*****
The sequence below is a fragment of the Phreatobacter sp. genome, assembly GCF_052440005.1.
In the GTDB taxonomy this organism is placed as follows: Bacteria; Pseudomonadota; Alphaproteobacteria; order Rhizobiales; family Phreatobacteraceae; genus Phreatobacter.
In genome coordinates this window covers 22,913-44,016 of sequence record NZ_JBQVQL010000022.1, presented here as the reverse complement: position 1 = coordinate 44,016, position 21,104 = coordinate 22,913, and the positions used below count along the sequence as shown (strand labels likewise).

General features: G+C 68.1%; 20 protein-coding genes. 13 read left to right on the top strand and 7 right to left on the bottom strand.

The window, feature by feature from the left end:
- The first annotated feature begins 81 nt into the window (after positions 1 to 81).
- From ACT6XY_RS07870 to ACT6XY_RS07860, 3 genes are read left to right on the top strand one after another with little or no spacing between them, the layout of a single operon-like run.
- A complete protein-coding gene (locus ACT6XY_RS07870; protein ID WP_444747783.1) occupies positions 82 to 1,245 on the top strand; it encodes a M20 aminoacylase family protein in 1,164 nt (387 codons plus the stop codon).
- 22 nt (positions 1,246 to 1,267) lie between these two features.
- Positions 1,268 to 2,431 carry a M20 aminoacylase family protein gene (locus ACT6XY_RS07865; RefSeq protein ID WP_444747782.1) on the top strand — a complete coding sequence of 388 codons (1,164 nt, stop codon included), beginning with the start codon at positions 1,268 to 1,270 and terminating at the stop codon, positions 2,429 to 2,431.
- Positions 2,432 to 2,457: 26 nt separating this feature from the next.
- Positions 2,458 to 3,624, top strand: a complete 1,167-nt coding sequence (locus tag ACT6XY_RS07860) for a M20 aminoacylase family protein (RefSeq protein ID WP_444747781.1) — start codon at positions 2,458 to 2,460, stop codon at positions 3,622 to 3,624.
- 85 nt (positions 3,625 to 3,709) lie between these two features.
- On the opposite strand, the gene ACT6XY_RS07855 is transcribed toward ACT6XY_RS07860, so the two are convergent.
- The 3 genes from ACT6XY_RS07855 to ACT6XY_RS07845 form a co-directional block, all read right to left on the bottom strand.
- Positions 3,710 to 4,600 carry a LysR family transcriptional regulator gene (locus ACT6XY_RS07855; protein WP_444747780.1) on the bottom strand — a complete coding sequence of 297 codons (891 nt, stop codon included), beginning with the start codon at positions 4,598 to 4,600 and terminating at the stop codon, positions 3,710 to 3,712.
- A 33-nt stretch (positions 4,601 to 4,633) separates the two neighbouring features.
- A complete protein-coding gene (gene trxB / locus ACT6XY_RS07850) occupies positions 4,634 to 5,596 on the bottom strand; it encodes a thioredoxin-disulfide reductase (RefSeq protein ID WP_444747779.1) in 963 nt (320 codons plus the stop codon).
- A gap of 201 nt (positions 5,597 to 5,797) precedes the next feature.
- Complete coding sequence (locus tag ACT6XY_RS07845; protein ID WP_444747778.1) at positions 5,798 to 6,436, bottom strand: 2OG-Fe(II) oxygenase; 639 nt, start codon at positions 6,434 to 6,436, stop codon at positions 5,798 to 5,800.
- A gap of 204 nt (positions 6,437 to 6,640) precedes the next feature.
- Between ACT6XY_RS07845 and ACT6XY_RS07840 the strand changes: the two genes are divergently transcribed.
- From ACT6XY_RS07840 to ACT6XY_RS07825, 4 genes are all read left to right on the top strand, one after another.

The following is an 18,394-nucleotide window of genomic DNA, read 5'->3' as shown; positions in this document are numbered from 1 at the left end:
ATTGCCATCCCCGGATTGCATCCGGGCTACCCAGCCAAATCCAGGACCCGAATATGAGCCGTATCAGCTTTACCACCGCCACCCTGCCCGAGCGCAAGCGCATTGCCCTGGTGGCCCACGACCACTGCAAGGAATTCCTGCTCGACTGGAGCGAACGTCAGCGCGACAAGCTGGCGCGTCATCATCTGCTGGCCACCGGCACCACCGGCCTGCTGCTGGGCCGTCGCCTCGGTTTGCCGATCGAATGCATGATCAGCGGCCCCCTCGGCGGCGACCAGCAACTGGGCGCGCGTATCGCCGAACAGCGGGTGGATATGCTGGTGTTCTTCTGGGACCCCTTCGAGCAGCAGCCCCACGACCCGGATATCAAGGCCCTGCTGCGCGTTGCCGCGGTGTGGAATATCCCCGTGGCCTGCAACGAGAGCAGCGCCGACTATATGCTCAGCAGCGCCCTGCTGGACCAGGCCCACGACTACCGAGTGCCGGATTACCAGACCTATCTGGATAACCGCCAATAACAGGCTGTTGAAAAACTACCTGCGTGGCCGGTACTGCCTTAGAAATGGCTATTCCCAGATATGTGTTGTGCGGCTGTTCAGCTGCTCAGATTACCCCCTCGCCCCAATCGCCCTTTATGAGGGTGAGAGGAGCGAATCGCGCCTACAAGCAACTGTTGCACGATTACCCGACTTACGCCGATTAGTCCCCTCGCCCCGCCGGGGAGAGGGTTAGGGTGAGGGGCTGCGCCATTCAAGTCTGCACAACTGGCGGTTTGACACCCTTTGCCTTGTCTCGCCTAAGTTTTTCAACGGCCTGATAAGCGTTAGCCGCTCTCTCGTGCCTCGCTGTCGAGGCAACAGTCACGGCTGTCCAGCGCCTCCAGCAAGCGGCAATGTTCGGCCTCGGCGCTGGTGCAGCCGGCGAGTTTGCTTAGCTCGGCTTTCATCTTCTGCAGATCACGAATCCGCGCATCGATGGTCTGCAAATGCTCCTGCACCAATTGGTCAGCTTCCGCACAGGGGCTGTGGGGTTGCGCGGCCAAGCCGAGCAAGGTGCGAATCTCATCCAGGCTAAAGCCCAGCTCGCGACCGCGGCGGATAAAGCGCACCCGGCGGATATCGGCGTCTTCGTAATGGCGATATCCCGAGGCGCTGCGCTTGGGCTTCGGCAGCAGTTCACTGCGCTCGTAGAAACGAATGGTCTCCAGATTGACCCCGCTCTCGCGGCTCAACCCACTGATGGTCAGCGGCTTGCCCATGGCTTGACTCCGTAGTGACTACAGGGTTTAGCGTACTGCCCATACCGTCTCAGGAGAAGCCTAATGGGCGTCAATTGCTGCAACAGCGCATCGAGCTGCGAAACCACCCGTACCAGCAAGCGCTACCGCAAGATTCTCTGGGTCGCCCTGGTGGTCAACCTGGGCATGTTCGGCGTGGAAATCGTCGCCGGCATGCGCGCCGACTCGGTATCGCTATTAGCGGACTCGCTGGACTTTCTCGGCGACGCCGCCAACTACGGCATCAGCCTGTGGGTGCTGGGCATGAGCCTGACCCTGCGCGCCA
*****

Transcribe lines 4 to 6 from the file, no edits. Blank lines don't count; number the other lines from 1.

General features: G+C 68.1%; 20 protein-coding genes. 13 read left to right on the top strand and 7 right to left on the bottom strand.

The window, feature by feature from the left end:
- The first annotated feature begins 81 nt into the window (after positions 1 to 81).